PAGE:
Duo shore up link with 'John' show
HBO and David Milch are back in business.
The network has greenlit 12 episodes of “John From Cincinnati,” a surf noir family drama set in Southern California from the “Deadwood” creator-exec producer.
Production begins in November for a premiere next summer.
“John” revolves around the dysfunctional Yost clan of Imperial Beach: a former surf champ, his unhappy wife and their drug-addicted son Butchie. Their lives are turned upside down by both the titular John, a savant who mysteriously shows up in need of surfing lessons, and a man who returns to avenge a wrong done to him by the Yosts decades ago.
Bruce Greenwood, Rebecca De Mornay, Brian Van Holt, Austin Nichols and Matt Winston star along with Greyson Fletcher, Luis Guzman and Ed O’Neill.
Project began to take shape earlier this year, according to Milch. HBO was interested in a surf/beach setting as a backdrop for a series, while Milch had been toying with an idea for a new drama about a dysfunctional family.
Meanwhile, Kem Nunn, whose work has been focused on dark novels with a surfing motif, was working with Milch on “Deadwood.” Between HBO executives and the writers, the idea for “John” was born.
“Kem had already written about the exact area ‘John’ is set, near the border between Mexico and the United States, an integral element to the story,” Milch said. “I then met with the Fletchers and the idea kind of fleshed itself out afterward.” He said there are only loose similarities between the real-life Fletcher family and the Yosts.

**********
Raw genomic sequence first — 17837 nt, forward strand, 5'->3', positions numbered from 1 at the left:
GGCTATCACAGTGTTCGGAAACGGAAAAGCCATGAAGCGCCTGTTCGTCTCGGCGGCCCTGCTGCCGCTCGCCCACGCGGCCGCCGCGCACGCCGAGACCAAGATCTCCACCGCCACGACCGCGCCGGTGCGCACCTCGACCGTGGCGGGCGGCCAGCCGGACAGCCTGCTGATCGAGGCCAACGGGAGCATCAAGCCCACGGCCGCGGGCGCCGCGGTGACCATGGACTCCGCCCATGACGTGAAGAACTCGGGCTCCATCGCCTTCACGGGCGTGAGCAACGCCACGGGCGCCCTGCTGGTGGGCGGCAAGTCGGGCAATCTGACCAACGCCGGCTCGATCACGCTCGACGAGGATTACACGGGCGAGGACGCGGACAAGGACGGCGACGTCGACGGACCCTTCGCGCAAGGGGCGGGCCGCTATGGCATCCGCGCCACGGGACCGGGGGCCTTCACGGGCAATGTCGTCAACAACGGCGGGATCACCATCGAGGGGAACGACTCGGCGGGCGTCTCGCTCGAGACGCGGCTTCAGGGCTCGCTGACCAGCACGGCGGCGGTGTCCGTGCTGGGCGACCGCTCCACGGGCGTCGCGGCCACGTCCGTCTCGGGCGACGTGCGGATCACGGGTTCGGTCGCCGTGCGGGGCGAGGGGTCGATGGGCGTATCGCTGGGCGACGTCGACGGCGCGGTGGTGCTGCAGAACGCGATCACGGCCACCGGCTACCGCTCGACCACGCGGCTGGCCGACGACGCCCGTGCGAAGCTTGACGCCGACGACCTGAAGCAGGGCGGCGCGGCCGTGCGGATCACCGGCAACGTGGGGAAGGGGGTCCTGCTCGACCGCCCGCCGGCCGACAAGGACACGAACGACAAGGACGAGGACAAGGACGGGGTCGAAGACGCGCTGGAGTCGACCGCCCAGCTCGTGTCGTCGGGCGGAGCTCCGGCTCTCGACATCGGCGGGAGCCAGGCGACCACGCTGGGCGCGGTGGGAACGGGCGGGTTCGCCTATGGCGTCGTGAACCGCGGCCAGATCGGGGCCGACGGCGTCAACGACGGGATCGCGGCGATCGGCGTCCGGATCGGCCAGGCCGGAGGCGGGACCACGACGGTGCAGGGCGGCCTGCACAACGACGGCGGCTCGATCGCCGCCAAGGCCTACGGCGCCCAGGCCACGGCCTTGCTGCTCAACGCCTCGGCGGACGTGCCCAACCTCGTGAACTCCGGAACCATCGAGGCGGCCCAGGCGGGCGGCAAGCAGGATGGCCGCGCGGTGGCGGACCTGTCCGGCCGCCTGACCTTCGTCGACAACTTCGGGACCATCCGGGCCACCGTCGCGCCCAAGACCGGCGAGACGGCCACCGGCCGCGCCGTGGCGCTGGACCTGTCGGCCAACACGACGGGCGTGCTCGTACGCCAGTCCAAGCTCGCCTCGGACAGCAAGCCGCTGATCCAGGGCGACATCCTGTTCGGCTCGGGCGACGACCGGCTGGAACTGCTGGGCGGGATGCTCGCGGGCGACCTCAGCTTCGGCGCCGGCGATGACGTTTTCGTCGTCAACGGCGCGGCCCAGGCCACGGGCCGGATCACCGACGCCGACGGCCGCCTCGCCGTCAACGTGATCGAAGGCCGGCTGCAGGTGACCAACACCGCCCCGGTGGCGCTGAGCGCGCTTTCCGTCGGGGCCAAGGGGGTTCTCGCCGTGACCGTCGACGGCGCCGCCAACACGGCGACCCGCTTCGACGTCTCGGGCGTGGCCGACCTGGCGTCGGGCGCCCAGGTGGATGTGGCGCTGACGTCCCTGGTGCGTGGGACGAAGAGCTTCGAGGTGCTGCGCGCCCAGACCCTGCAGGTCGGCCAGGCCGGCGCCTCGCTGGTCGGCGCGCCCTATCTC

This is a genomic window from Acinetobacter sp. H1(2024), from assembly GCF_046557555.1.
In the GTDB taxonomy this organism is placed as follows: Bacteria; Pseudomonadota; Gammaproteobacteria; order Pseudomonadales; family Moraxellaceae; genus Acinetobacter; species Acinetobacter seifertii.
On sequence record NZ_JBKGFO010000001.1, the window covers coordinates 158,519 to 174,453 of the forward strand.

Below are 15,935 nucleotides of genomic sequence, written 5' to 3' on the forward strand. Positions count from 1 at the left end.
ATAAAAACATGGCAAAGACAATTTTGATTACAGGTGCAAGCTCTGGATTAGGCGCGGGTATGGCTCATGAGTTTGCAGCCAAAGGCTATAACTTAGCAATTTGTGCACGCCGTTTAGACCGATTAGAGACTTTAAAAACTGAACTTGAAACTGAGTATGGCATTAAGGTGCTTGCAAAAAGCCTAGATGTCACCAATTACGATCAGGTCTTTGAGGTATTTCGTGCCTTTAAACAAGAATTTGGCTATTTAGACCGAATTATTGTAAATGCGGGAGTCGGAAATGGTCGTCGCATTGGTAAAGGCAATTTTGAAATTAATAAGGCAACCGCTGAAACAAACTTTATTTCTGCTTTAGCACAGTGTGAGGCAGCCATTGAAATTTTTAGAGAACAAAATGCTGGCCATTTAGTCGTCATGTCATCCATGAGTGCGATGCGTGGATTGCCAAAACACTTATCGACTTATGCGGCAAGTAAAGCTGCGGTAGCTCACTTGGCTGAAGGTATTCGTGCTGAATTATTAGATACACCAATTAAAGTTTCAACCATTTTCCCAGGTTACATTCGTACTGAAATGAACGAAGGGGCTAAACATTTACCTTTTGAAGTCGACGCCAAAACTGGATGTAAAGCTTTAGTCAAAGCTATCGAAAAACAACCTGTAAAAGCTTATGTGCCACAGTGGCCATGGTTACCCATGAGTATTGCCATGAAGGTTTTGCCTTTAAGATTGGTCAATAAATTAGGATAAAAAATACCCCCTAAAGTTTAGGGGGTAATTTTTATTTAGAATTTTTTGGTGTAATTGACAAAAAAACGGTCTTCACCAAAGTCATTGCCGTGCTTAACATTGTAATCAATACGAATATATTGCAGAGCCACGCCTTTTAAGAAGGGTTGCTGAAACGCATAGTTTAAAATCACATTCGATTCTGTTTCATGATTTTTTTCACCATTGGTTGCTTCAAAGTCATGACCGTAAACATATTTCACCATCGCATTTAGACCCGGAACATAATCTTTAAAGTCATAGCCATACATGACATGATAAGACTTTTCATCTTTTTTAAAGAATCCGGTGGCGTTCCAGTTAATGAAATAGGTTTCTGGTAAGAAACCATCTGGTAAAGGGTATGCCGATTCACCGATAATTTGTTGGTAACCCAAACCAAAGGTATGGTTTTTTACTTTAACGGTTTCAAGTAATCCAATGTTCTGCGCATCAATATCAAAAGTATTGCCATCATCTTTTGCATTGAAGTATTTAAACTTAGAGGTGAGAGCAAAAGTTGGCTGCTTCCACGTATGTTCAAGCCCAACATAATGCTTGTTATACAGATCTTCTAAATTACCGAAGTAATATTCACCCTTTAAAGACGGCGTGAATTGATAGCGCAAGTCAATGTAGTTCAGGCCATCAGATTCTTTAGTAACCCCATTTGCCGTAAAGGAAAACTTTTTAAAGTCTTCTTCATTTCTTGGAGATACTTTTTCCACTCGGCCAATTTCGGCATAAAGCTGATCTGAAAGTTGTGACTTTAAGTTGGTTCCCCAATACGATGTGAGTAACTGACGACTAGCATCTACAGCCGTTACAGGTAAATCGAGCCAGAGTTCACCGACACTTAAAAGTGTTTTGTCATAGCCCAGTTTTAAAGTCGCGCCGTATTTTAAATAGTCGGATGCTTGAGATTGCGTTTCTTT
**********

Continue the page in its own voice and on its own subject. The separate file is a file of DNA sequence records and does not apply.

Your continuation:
HBO entertainment president Carolyn Strauss said “John” is equal parts “surf series, family drama and David Milch show.”
“David uses that age-old convention — mysterious stranger comes to town — to his own unique effect,” Strauss said. Milch and Nunn wrote the pilot. Milch will exec produce with Mark Tinker, who directed the pilot, along with “Deadwood” executive producer Gregg Fienberg and Zvi Howard Rosenman.
Nunn, Peter Spears and Scott Stephens will co-exec produce the series. Herb and Didi Fletcher and Bill Clark are consulting producers.
As for “Deadwood,” which HBO and Milch agreed to wrap up in two TV movies (Daily Variety, June 5), Milch said he’d already begun work on the script for the first telepic, which he is aiming to have shot in time for a premiere next summer.
Still unclear is how much of the original cast will return, though Milch said he’s hopeful of getting most, if not all, the series regulars back.
Ian McShane, who presented Milch with an award over the weekend in Austin, Texas, is firming up his sked but Milch said the actor likely would reprise his role as Al Swearengen in the telepics.